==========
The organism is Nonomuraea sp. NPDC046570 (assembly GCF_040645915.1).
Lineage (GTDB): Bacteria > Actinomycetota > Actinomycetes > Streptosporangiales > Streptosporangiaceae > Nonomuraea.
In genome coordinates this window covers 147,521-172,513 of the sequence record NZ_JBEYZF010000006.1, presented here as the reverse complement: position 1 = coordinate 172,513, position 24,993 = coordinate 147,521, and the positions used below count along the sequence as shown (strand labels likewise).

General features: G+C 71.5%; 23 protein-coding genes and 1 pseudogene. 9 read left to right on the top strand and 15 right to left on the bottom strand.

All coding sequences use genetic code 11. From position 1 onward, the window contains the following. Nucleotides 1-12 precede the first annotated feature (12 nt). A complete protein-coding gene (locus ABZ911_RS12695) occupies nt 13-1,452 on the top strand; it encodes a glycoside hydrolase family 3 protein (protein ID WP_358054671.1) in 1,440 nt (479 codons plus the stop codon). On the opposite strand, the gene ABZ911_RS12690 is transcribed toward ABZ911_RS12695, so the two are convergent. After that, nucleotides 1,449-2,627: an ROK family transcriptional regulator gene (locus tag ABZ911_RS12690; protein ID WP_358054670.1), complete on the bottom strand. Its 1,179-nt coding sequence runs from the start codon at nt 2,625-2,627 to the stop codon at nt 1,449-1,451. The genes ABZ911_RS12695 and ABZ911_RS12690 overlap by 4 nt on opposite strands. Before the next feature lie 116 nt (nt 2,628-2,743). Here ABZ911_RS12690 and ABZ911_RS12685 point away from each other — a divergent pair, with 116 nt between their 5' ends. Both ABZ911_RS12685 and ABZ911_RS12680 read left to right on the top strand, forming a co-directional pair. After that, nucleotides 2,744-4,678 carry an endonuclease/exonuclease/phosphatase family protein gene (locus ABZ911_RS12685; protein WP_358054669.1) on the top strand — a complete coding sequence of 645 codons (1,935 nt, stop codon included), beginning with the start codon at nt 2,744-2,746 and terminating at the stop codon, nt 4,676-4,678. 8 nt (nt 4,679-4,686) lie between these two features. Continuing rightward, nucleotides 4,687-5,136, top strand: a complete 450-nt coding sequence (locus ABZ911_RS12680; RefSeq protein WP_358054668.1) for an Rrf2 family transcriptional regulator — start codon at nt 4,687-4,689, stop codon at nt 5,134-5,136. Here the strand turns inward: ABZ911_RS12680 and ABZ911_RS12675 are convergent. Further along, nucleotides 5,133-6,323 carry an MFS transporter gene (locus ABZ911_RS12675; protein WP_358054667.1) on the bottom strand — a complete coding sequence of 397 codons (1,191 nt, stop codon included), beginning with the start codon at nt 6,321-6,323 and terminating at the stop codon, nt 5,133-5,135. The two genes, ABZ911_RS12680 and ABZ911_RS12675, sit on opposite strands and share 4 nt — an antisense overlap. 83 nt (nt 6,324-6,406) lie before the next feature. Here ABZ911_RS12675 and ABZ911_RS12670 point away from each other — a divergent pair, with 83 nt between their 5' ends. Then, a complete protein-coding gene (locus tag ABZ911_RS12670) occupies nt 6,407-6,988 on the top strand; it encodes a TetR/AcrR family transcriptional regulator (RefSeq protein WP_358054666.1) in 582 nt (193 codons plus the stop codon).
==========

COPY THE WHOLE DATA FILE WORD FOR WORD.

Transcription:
The organism is Nonomuraea sp. NPDC046570 (assembly GCF_040645915.1).
Lineage (GTDB): Bacteria > Actinomycetota > Actinomycetes > Streptosporangiales > Streptosporangiaceae > Nonomuraea.
In genome coordinates this window covers 147,521-172,513 of the sequence record NZ_JBEYZF010000006.1, presented here as the reverse complement: position 1 = coordinate 172,513, position 24,993 = coordinate 147,521, and the positions used below count along the sequence as shown (strand labels likewise).

General features: G+C 71.5%; 23 protein-coding genes and 1 pseudogene. 9 read left to right on the top strand and 15 right to left on the bottom strand.

All coding sequences use genetic code 11. From position 1 onward, the window contains the following. Nucleotides 1-12 precede the first annotated feature (12 nt). A complete protein-coding gene (locus ABZ911_RS12695) occupies nt 13-1,452 on the top strand; it encodes a glycoside hydrolase family 3 protein (protein ID WP_358054671.1) in 1,440 nt (479 codons plus the stop codon). On the opposite strand, the gene ABZ911_RS12690 is transcribed toward ABZ911_RS12695, so the two are convergent. After that, nucleotides 1,449-2,627: an ROK family transcriptional regulator gene (locus tag ABZ911_RS12690; protein ID WP_358054670.1), complete on the bottom strand. Its 1,179-nt coding sequence runs from the start codon at nt 2,625-2,627 to the stop codon at nt 1,449-1,451. The genes ABZ911_RS12695 and ABZ911_RS12690 overlap by 4 nt on opposite strands. Before the next feature lie 116 nt (nt 2,628-2,743). Here ABZ911_RS12690 and ABZ911_RS12685 point away from each other — a divergent pair, with 116 nt between their 5' ends. Both ABZ911_RS12685 and ABZ911_RS12680 read left to right on the top strand, forming a co-directional pair. After that, nucleotides 2,744-4,678 carry an endonuclease/exonuclease/phosphatase family protein gene (locus ABZ911_RS12685; protein WP_358054669.1) on the top strand — a complete coding sequence of 645 codons (1,935 nt, stop codon included), beginning with the start codon at nt 2,744-2,746 and terminating at the stop codon, nt 4,676-4,678. 8 nt (nt 4,679-4,686) lie between these two features. Continuing rightward, nucleotides 4,687-5,136, top strand: a complete 450-nt coding sequence (locus ABZ911_RS12680; RefSeq protein WP_358054668.1) for an Rrf2 family transcriptional regulator — start codon at nt 4,687-4,689, stop codon at nt 5,134-5,136. Here the strand turns inward: ABZ911_RS12680 and ABZ911_RS12675 are convergent. Further along, nucleotides 5,133-6,323 carry an MFS transporter gene (locus ABZ911_RS12675; protein WP_358054667.1) on the bottom strand — a complete coding sequence of 397 codons (1,191 nt, stop codon included), beginning with the start codon at nt 6,321-6,323 and terminating at the stop codon, nt 5,133-5,135. The two genes, ABZ911_RS12680 and ABZ911_RS12675, sit on opposite strands and share 4 nt — an antisense overlap. 83 nt (nt 6,324-6,406) lie before the next feature. Here ABZ911_RS12675 and ABZ911_RS12670 point away from each other — a divergent pair, with 83 nt between their 5' ends. Then, a complete protein-coding gene (locus tag ABZ911_RS12670) occupies nt 6,407-6,988 on the top strand; it encodes a TetR/AcrR family transcriptional regulator (RefSeq protein WP_358054666.1) in 582 nt (193 codons plus the stop codon).